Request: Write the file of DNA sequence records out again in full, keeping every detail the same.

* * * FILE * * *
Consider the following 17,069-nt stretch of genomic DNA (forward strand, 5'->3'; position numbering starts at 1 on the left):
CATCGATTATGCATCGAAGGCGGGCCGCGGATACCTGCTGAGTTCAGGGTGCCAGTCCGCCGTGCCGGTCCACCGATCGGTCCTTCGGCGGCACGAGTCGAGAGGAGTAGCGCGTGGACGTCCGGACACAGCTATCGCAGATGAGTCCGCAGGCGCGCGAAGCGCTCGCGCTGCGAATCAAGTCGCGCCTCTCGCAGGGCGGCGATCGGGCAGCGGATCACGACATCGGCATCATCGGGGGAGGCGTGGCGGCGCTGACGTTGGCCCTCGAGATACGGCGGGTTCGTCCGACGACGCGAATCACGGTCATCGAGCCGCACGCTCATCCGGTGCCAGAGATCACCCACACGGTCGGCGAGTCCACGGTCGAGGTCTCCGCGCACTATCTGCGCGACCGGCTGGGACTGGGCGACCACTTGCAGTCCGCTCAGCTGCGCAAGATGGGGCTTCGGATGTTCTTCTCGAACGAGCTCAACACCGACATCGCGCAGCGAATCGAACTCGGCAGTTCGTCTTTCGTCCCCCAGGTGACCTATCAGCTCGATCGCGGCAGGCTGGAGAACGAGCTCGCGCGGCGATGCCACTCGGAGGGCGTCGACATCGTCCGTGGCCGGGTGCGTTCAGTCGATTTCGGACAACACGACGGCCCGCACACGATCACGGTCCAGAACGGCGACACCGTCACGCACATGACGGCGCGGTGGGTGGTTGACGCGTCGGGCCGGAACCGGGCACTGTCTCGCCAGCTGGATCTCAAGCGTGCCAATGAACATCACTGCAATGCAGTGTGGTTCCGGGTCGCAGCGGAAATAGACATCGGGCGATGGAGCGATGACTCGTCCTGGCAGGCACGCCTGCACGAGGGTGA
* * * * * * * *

Consider the following 17,069-nt stretch of genomic DNA (forward strand, 5'->3'; position numbering starts at 1 on the left):
CATCGATTATGCATCGAAGGCGGGCCGCGGATACCTGCTGAGTTCAGGGTGCCAGTCCGCCGTGCCGGTCCACCGATCGGTCCTTCGGCGGCACGAGTCGAGAGGAGTAGCGCGTGGACGTCCGGACACAGCTATCGCAGATGAGTCCGCAGGCGCGCGAAGCGCTCGCGCTGCGAATCAAGTCGCGCCTCTCGCAGGGCGGCGATCGGGCAGCGGATCACGACATCGGCATCATCGGGGGAGGCGTGGCGGCGCTGACGTTGGCCCTCGAGATACGGCGGGTTCGTCCGACGACGCGAATCACGGTCATCGAGCCGCACGCTCATCCGGTGCCAGAGATCACCCACACGGTCGGCGAGTCCACGGTCGAGGTCTCCGCGCACTATCTGCGCGACCGGCTGGGACTGGGCGACCACTTGCAGTCCGCTCAGCTGCGCAAGATGGGGCTTCGGATGTTCTTCTCGAACGAGCTCAACACCGACATCGCGCAGCGAATCGAACTCGGCAGTTCGTCTTTCGTCCCCCAGGTGACCTATCAGCTCGATCGCGGCAGGCTGGAGAACGAGCTCGCGCGGCGATGCCACTCGGAGGGCGTCGACATCGTCCGTGGCCGGGTGCGTTCAGTCGATTTCGGACAACACGACGGCCCGCACACGATCACGGTCCAGAACGGCGACACCGTCACGCACATGACGGCGCGGTGGGTGGTTGACGCGTCGGGCCGGAACCGGGCACTGTCTCGCCAGCTGGATCTCAAGCGTGCCAATGAACATCACTGCAATGCAGTGTGGTTCCGGGTCGCAGCGGAAATAGACATCGGGCGATGGAGCGATGACTCGTCCTGGCAGGCACGCCTGCACGAGGGTGA